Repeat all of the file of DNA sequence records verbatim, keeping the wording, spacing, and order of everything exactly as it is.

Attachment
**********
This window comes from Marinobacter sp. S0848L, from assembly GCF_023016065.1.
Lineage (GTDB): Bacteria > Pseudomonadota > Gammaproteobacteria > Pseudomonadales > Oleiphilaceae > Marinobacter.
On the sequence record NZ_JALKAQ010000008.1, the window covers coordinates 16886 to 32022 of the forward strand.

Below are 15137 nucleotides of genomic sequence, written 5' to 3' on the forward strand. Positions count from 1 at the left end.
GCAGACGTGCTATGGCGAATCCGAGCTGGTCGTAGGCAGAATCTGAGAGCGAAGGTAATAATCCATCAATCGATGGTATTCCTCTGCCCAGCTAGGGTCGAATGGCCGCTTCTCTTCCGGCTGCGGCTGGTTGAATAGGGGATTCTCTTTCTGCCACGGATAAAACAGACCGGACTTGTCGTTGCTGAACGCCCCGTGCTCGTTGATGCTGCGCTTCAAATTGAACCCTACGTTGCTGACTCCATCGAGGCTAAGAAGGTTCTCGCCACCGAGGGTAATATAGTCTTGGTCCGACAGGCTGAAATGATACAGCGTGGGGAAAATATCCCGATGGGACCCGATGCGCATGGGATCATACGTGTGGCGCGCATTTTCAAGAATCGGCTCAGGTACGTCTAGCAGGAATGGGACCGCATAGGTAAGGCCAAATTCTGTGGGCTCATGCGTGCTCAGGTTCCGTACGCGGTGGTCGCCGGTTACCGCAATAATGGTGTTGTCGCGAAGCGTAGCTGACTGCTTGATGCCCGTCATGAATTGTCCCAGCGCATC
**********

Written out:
This window comes from Marinobacter sp. S0848L, from assembly GCF_023016065.1.
Lineage (GTDB): Bacteria > Pseudomonadota > Gammaproteobacteria > Pseudomonadales > Oleiphilaceae > Marinobacter.
On the sequence record NZ_JALKAQ010000008.1, the window covers coordinates 16886 to 32022 of the forward strand.

Below are 15137 nucleotides of genomic sequence, written 5' to 3' on the forward strand. Positions count from 1 at the left end.
GCAGACGTGCTATGGCGAATCCGAGCTGGTCGTAGGCAGAATCTGAGAGCGAAGGTAATAATCCATCAATCGATGGTATTCCTCTGCCCAGCTAGGGTCGAATGGCCGCTTCTCTTCCGGCTGCGGCTGGTTGAATAGGGGATTCTCTTTCTGCCACGGATAAAACAGACCGGACTTGTCGTTGCTGAACGCCCCGTGCTCGTTGATGCTGCGCTTCAAATTGAACCCTACGTTGCTGACTCCATCGAGGCTAAGAAGGTTCTCGCCACCGAGGGTAATATAGTCTTGGTCCGACAGGCTGAAATGATACAGCGTGGGGAAAATATCCCGATGGGACCCGATGCGCATGGGATCATACGTGTGGCGCGCATTTTCAAGAATCGGCTCAGGTACGTCTAGCAGGAATGGGACCGCATAGGTAAGGCCAAATTCTGTGGGCTCATGCGTGCTCAGGTTCCGTACGCGGTGGTCGCCGGTTACCGCAATAATGGTGTTGTCGCGAAGCGTAGCTGACTGCTTGATGCCCGTCATGAATTGTCCCAGCGCATC